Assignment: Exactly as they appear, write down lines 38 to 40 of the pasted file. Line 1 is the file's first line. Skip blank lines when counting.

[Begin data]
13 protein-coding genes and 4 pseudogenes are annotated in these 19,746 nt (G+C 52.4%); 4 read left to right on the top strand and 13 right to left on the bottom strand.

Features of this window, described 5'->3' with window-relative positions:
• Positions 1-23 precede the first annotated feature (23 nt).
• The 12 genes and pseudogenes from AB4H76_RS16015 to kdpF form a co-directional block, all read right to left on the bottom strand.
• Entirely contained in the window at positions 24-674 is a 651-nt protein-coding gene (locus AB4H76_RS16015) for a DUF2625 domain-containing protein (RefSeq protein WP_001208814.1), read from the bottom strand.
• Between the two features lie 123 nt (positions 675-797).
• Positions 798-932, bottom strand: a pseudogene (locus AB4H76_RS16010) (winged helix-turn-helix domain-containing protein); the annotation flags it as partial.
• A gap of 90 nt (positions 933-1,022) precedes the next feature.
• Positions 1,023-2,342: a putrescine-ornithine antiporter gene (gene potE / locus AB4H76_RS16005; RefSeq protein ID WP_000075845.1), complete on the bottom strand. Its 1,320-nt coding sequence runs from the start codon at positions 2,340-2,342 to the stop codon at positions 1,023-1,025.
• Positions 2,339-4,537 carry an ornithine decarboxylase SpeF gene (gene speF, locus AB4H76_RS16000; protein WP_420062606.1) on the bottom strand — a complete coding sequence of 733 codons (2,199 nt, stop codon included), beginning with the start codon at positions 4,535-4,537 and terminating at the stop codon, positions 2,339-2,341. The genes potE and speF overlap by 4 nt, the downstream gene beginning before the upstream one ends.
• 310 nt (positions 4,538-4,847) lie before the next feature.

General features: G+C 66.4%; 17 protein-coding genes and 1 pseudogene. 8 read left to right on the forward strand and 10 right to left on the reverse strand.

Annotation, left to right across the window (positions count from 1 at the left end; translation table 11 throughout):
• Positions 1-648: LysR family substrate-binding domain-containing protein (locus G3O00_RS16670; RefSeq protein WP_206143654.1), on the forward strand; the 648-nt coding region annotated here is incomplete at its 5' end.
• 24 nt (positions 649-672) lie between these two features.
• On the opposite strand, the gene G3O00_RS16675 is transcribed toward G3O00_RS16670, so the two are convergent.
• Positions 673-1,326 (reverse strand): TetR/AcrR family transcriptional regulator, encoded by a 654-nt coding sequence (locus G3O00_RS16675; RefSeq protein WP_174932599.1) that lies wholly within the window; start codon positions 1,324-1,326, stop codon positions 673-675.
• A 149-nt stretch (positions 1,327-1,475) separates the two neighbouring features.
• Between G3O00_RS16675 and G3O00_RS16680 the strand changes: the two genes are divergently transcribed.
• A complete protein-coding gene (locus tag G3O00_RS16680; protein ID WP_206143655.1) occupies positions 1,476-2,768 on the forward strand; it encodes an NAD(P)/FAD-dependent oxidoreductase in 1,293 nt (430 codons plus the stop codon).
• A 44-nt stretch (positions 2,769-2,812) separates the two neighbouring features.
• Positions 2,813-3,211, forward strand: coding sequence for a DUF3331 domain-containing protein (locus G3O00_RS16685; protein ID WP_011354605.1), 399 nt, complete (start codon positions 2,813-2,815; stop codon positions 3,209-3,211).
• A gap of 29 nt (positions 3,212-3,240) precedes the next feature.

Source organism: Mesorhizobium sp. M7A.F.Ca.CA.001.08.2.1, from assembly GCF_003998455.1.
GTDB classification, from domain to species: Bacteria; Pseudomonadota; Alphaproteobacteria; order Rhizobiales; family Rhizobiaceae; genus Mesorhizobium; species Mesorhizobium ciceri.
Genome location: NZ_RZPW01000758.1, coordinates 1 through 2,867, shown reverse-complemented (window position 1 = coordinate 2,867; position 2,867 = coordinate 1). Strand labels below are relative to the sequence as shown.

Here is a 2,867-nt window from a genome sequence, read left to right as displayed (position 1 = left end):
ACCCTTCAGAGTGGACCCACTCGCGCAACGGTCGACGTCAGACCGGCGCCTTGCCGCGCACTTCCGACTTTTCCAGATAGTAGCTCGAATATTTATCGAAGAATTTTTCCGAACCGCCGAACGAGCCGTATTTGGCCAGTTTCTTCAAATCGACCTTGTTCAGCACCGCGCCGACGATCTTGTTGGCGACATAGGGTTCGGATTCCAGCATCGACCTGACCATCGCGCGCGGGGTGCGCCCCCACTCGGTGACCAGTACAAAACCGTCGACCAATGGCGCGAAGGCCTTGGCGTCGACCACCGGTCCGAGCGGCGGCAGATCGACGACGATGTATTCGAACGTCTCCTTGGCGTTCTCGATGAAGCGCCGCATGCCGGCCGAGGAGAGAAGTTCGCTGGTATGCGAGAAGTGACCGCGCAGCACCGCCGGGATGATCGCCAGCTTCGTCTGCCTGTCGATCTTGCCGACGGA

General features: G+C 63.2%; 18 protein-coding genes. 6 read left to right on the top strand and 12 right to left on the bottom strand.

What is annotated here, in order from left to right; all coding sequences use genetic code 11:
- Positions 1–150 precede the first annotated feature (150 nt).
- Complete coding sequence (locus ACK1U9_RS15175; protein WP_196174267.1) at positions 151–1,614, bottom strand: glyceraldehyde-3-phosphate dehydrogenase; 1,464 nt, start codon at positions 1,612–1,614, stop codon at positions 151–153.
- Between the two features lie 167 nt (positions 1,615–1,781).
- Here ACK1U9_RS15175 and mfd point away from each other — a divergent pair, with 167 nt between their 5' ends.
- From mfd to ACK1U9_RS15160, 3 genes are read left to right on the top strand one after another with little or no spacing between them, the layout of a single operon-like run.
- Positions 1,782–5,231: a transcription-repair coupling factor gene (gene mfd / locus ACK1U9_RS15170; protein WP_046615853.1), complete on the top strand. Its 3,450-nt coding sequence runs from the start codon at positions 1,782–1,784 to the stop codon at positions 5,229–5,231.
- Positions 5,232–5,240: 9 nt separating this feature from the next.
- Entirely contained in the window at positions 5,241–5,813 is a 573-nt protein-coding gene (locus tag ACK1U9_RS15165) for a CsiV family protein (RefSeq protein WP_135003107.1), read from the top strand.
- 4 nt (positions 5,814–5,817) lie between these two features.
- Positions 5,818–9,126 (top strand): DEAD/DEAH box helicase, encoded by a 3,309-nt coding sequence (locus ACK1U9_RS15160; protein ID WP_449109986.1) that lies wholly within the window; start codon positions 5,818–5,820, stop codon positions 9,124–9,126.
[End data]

- Entirely contained in the window at positions 5,241–5,813 is a 573-nt protein-coding gene (locus tag ACK1U9_RS15165) for a CsiV family protein (RefSeq protein WP_135003107.1), read from the top strand.
- 4 nt (positions 5,814–5,817) lie between these two features.
- Positions 5,818–9,126 (top strand): DEAD/DEAH box helicase, encoded by a 3,309-nt coding sequence (locus ACK1U9_RS15160; protein ID WP_449109986.1) that lies wholly within the window; start codon positions 5,818–5,820, stop codon positions 9,124–9,126.